The Civil War was the darkest time in US history, but the war that nearly tore the country apart was preceded by years of turmoil and tension that increased until war broke out in 1861.
One of the events that further divided the country was the actions led by revolutionary abolitionist John Brown at Harper’s Ferry, and his execution on December 2, 1859.
Let’s take a look at the life and times of John Brown, and see his influence on the Civil War and freeing of enslaved people in the United States.
John Brown was raised in a religious family that believed slavery was abhorrent and should be actively opposed. As an adult, he supported a violent overthrow of slavery, as he felt peaceful opposition was ineffective. History lessons barely talk about Brown, but he was famous in his time. He even worked with famed abolitionists such as Frederick Douglass and Harriet Tubman!
Farm at Lake Placid, New York
In 1850, Brown and his family moved to the Lake Placid area of New York, to start a farm where he could teach freed people how to farm. They also built an area to hide people traveling on the Underground Railroad.
Brown intended for the farm to be a safe haven for his wife and children while he left them to fight against slavery in Kansas and other places.
It was here on the farm that his body was buried after he was put to death on December 2, 1859. The farm is now a National Historic Landmark, and is open to visitors year-round, even during the long, harsh winter months.
Battle of Black Jack, Kansas
In the 1850s, the US Congress passed a law that said the new states could decide whether they would be “slave” or “free” states, and Kansas became a hotbed of struggle between the two sides.
Brown moved to Kansas to fight slavery in 1855, and became famous for his role in a three-month period of raids and massacres as pro-slavery and abolitionist forces fought.
The Battle of Black Jack was fought on June 2, 1856, and the “Free State” fighters won. The battle helped give the territory the nickname “Bleeding Kansas” and Brown a reputation as a radical leader in the abolitionist movement.
The area has several signs commemorating the battle, as documented by one of its survivors.
Historic Harpers Ferry, West Virginia
Rather than find satisfaction with his actions in Kansas, Brown was fueled to commit even more significant, and violent, actions against slavery. He raised funds from noted abolitionists including Harriet Tubman in his efforts. The plan was to raid the armory at Harper’s Ferry with a large group, and move south, starting an uprising along the way.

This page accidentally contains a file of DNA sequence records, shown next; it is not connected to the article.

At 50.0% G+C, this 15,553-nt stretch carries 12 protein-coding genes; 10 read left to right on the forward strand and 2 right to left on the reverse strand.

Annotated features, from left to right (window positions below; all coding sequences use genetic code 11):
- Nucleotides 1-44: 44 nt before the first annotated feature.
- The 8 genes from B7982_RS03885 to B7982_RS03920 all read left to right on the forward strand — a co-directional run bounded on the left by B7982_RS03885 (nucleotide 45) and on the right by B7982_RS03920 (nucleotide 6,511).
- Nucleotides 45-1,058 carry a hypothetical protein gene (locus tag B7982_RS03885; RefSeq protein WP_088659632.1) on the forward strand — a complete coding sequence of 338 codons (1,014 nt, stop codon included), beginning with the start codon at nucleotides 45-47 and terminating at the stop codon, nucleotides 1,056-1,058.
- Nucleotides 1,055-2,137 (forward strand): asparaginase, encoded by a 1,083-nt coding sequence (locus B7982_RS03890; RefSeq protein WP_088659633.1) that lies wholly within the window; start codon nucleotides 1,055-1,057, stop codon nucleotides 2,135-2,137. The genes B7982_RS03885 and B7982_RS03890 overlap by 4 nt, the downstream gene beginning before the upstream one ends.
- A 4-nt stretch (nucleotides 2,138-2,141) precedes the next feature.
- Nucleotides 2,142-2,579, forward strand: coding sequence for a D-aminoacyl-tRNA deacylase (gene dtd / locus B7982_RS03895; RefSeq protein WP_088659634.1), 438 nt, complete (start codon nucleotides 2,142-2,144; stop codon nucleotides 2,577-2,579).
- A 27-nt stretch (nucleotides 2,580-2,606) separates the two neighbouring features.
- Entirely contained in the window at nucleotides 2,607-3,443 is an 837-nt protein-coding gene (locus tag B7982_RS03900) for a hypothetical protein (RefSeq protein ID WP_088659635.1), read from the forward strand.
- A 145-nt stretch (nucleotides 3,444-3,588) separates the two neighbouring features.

Harper’s Ferry, a small town in then-Virginia was selected because it provided convenient access to the south, and would draw attention from people all over the United States. But mostly, the armory had thousands of weapons he would need for his revolution.
These days, Harper’s Ferry is most notable for Brown’s raid, and is a nice summer getaway from nearby Washington, D.C.
John Brown’s Fort, Harpers Ferry, West Virginia
On October 16, 1859, Brown and his army of 21 men (a far cry from the thousands he had hoped to recruit) raided the town’s armory, and temporarily halted a train. Eventually the train was allowed to pass, and the train’s conductor alerted others of the raid. Police quickly showed up and began a standoff with the revolutionaries.
After initial fighting at the armory, Brown and his men holed up at the fire engine house, which was later renamed “John Brown’s Fort”. They fought from that position until October 18, when a group of US Marines, overseen by Robert E. Lee, charged the building and quickly ended the uprising. Brown was wounded, and two of his three sons there that day were killed.
Jefferson County Courthouse, Charles Town, West Virginia
Brown was captured and put in prison in the nearby county seat of Charles Town, West Virginia. He was put on trial on October 27, and the prosecution lasted a week. A jury deliberated for 45 minutes on the charges of murder. He was found guilty, and sentenced to death.
After the requisite one month waiting period, Brown was executed in a field near the courthouse on December 2, 1859. Many famous people spoke out in his defense, including Victor Hugo.
John Brown’s Bell, Marlborough, Massachusetts
The Marines that broke up the raid took memorabilia, including weapons, books, and the arsenal bell, which was put on display in Massachusetts, and remains to this day.
While Brown awaited his death sentence, he spent days talking with reporters and others about the diabolical institution of slavery. He felt that his time in jail made his sacrifices all the more valuable, because he was able to draw attention and sympathy to the cause for an entire month.
His trial gathered more attention than even he could imagine, and his execution by hanging did indeed go a long way to ending slavery in the United States.
We remember Brown for his courage, and hopeless efforts to free the slaves, and recognize him for bravery and dedication, even if his methods were controversial. And, he did indeed move events forward to their inevitable conclusion in the Civil War.
Here are the last words he spoke before he was beheaded:
I, John Brown, am now quite certain that the crimes of this guilty land will never be purged away but with blood. I had, as I now think, vainly flattered myself that without very much bloodshed it might be done.